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Killing keywords

Is Google’s quest for smarter searching a good thing for content creators and marketers?

It seems Google is at it again. Just a couple of months after changing its search algorithm to enable users to ‘personalise’ their search (which critics like Twitter have argued unfairly promote Google+) comes the news that the search engine to rule them all is retooling its search machine ‘to go beyond recognising words in queries and begin understanding what it is people are asking for’.

According to Google fellow Amit Singhal, ‘right now our understanding is pretty darn limited… Ask us for the 10 deepest lakes in the US and we’ll give you decent results based on those keywords, but not necessarily because we understand what depth is or what a lake is.’

AFP reports that ‘Google is tapping into the virtual brain of a Freebase database of knowledge regarding what things are and how they relate to one another’ in a quest to evolve ‘semantic’ search capabilities rather than the traditional – and still current – method of the search engine recognising keywords and delivering links to websites that contain them.

‘Our vision for this knowledge graph [the Freebase database] is as a tool to aid the creation of more knowledge – an endless cycle of creativity and insight,’ says Singhal.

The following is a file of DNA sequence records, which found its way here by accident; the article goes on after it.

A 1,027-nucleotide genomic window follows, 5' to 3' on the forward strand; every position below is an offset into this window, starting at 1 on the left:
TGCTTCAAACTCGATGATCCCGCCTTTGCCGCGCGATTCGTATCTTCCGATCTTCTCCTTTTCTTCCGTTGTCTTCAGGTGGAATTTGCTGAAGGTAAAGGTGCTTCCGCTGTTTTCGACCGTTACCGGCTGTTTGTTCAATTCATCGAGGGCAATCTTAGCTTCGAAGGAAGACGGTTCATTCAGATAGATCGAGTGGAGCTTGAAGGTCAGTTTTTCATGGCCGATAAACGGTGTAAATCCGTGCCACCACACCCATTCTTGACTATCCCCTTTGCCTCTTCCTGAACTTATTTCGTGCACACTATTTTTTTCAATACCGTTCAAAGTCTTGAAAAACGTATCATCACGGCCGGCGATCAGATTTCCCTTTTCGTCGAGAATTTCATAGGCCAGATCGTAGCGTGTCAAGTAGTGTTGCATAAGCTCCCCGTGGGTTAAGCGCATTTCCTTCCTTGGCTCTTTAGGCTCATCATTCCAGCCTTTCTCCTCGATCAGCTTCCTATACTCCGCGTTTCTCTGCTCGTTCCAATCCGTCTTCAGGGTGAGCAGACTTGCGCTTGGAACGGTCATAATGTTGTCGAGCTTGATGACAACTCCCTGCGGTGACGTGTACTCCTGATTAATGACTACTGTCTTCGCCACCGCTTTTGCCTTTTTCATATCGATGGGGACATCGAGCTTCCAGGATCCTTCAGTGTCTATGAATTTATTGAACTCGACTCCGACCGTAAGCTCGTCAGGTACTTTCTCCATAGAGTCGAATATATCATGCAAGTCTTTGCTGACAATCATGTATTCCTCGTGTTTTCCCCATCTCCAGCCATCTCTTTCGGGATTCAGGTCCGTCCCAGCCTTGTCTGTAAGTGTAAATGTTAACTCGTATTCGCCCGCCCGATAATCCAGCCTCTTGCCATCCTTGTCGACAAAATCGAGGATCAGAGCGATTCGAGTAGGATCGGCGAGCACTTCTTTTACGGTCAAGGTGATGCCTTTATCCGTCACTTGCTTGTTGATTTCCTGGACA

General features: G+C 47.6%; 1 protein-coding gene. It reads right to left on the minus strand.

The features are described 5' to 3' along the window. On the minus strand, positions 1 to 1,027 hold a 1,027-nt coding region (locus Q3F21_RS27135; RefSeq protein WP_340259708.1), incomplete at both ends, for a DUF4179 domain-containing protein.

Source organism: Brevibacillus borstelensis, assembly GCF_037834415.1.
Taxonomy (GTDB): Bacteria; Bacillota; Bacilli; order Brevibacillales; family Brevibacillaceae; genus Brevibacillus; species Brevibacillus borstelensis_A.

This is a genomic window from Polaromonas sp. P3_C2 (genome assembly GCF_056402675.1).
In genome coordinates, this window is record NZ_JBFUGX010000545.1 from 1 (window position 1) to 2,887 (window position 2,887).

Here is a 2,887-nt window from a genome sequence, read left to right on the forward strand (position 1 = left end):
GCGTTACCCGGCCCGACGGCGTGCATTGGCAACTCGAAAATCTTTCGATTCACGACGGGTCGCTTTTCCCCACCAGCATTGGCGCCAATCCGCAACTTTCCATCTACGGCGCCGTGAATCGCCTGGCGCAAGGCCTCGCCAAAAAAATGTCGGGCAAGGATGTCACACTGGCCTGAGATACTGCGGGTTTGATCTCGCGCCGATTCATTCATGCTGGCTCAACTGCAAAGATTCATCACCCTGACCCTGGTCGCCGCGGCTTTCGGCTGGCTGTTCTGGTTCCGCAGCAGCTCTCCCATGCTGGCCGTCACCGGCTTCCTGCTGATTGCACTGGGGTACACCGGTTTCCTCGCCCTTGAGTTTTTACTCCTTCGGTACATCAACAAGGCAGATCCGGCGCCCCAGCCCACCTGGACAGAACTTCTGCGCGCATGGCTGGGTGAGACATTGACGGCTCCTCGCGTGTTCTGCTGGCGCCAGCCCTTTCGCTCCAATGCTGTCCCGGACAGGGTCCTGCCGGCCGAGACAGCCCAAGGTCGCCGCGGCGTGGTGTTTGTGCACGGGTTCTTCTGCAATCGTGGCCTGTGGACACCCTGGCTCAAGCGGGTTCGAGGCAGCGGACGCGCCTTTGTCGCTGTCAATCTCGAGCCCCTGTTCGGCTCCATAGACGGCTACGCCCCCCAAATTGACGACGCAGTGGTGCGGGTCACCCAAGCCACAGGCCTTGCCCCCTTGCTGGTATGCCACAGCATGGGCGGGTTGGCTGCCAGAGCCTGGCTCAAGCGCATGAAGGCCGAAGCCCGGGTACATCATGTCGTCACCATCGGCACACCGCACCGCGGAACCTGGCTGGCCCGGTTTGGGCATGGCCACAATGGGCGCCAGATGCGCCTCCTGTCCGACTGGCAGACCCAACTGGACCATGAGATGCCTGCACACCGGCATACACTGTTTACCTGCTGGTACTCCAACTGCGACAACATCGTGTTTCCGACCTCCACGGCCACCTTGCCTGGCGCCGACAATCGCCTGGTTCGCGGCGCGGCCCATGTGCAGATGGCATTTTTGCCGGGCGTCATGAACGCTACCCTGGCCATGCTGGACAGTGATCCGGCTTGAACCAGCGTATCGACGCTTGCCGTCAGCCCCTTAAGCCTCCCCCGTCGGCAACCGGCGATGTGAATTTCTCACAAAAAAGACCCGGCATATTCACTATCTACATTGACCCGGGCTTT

What it means for content marketers

It sounds like a laudable aim, but what will it mean for content creators – and, for that matter, content marketers?

As we know, SEO keywords are a currently a vital component in ensuring content is found. With semantic search, though, their importance is going to be greatly reduced – to the point of ultimately becoming irrelevant.

For creative types who dislike having to work certain words and phrases into their lovingly crafted copy, this may be a blessing. For others, though, it is likely to entail a new approach to content creation and content marketing.

The trick will be to create quality content that users want to find. In a way it represents a return to ‘old school’ marketing and underlines the importance of knowing your target audience and ensuring that you offer what they are looking for, rather than simply including a few keywords and hoping they find you.

Online content marketing is about to change. The question is: are you ready?

 

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